Whether it's Cambridge, Massachusetts, or Eindhoven Brainport, the benefits of collaboration between hospitals, universities and a medical technology company are the same everywhere, argues Franklin. "We brought in top PhD candidates who were really drawn to that partnership. Research has been done into innovations that would not have been possible without e/MTIC. The Healthdot, for example, a wearable sensor for patients at home, has been developed in close collaboration with the Catharina Hospital. Together with us, they did the validation with a group of 350 patients."

Dataset of 1,300 insomnia patients

"With Kempenhaeghe, the center for sleep medicine, we have built a dataset of 1,300 insomnia patients in the field of polisomnography - or sleep pattern. This dataset helps us enormously in improving the diagnostics and effectiveness of our sleep products."
Franklin Schuling
In the future, it will become more important to also make data available to external parties, according to Franklin: "If anything, e/MTIC has taught us that a structural partnership gives all involved parties an advantage. You make agreements about the collaboration once, put your shoulders to the wheel and everyone benefits from it. That blueprint can also be used to open up data."
If anything, e/MTIC has taught us that a structural partnership gives all involved parties an advantage. You make agreements about the collaboration once, put your shoulders to the wheel and everyone benefits from it. That blueprint can also be used to open up data.

Franklin Schuling

Innovation Program Manager

"For research, data is more important than ever these days, and it is only going to increase. A partnership like e/MTIC, in which a university, health technology company and hospitals work together, is a very logical organization to collect so-called data and make it available."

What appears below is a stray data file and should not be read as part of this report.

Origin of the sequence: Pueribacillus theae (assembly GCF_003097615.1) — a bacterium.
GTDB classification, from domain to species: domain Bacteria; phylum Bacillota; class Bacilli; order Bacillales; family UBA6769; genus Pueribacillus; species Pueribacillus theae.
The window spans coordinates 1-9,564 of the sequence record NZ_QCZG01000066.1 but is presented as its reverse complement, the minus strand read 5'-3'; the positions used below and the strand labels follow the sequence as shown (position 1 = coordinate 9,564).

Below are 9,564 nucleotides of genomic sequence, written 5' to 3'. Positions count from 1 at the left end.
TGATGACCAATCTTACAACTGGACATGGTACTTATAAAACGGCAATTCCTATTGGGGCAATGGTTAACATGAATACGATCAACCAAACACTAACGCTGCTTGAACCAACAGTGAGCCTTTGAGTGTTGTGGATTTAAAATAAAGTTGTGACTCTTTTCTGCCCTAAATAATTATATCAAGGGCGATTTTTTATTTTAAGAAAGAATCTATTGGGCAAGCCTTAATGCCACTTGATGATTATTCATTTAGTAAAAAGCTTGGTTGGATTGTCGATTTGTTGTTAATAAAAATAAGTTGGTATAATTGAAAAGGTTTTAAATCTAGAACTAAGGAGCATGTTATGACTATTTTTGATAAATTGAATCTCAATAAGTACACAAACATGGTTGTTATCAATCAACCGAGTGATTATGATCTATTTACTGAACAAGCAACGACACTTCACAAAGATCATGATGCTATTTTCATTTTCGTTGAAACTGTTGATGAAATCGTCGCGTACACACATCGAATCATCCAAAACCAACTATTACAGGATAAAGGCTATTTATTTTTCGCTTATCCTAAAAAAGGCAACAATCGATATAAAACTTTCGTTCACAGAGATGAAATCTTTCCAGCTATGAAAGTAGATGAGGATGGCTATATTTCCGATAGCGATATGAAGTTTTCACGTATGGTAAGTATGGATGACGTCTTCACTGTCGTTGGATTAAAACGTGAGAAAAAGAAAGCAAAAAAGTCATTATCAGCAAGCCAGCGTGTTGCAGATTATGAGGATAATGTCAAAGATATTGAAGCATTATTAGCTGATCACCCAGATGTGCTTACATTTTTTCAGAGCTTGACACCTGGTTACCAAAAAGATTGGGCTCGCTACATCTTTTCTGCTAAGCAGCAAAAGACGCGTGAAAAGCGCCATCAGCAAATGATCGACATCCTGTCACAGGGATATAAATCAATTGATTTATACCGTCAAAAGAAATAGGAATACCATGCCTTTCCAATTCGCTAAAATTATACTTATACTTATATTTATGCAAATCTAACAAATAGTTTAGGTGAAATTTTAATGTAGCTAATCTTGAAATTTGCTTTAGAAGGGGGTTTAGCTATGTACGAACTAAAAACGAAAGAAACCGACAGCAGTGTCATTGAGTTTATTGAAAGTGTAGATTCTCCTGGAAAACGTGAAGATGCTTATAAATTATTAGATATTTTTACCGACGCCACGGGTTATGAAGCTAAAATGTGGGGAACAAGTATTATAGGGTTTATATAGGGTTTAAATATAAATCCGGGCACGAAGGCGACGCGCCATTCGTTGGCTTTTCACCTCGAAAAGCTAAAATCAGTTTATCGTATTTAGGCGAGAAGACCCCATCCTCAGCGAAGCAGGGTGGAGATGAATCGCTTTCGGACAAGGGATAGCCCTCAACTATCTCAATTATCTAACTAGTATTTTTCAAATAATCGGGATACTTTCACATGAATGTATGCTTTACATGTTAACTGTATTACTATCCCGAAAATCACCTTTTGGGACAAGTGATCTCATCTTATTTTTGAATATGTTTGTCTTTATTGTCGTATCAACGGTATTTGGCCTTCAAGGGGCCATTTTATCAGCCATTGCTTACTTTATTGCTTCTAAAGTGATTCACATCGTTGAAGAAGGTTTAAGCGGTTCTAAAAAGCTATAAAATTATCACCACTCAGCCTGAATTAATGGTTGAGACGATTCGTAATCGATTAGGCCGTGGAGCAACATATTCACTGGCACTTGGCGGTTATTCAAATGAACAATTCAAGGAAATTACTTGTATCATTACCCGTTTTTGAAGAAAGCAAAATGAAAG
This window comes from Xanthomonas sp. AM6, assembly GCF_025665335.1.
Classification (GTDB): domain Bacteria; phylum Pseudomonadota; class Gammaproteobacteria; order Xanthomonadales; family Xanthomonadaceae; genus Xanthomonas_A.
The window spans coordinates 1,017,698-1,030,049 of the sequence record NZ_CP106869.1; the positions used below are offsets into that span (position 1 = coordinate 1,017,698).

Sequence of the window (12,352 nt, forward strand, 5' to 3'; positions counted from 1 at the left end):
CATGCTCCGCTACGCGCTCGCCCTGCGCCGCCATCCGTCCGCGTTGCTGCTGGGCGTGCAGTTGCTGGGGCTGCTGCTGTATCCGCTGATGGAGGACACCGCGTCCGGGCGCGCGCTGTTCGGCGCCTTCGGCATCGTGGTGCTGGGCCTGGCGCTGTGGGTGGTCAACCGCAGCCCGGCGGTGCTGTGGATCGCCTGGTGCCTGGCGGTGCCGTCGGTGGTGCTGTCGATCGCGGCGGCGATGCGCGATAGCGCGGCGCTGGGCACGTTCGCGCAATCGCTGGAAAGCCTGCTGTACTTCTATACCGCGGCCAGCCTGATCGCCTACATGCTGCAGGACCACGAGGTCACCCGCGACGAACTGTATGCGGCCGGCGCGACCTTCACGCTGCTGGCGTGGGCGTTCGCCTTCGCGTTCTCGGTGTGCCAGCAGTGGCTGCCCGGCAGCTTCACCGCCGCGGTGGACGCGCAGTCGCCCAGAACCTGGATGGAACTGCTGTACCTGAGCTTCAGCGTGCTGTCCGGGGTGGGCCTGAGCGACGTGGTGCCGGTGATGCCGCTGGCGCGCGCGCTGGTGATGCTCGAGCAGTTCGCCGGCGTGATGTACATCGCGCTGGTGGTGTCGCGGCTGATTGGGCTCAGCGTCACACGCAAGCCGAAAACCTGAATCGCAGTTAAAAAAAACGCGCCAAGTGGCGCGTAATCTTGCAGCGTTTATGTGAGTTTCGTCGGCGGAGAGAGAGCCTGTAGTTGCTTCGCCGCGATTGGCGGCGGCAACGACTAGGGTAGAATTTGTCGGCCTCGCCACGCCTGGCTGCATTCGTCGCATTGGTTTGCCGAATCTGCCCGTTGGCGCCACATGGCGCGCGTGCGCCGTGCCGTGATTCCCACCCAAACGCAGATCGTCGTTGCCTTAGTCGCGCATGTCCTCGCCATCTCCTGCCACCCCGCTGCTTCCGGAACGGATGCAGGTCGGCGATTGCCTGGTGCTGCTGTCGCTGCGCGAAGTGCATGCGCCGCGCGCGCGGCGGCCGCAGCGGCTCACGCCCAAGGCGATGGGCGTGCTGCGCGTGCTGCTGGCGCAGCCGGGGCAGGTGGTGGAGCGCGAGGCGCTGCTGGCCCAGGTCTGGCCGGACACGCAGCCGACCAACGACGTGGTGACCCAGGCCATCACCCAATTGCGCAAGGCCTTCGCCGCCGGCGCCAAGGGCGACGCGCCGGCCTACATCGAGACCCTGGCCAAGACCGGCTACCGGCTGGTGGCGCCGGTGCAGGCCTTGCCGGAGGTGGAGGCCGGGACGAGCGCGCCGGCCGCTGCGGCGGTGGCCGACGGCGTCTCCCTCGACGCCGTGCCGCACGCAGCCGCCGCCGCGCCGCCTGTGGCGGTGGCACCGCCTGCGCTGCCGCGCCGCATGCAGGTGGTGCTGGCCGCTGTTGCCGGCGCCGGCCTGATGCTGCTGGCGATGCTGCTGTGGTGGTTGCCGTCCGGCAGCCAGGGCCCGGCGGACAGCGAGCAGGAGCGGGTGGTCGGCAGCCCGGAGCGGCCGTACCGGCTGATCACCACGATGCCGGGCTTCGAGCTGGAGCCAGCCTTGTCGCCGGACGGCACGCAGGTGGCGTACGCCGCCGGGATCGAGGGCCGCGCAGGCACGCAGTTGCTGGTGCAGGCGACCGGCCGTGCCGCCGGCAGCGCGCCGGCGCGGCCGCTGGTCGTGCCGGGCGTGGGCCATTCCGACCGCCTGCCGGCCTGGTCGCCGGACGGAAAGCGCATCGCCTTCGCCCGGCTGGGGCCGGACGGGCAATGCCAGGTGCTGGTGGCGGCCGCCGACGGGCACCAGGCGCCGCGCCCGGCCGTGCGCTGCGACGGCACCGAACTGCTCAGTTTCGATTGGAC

As a member of the supervisory board, Franklin is on a mission to fulfill this ambition with e/MTIC. "I really believe that we can make a positive impact on the future of innovation in health technology."

Oncology and Primary Care

Are there even more possibilities to make a bigger impact with e/MTIC? "On many fronts ee have done a good job, especially in the field of cardiology. But there still is a lot of potential to grow, for example by focusing more on other topics, such as oncology and primary care."

"Nowadays, healthcare is rapidly digitizing. I believe that with e/MTIC we can make an important contribution to this transition, which can partly take the pressure off healthcare."
Nowadays, healthcare is rapidly digitizing. I believe that with e/MTIC we can make an important contribution to this transition, which can partly take the pressure off healthcare.

Franklin Schuling

Innovation Program Manager

That too is a matter of looking years ahead; "The hospital of the future, call it Hospital 4.0, is largely digital. With e/MTIC we have the perfect platform to help shape this digital transformation."


The latest from Philips Research

twitter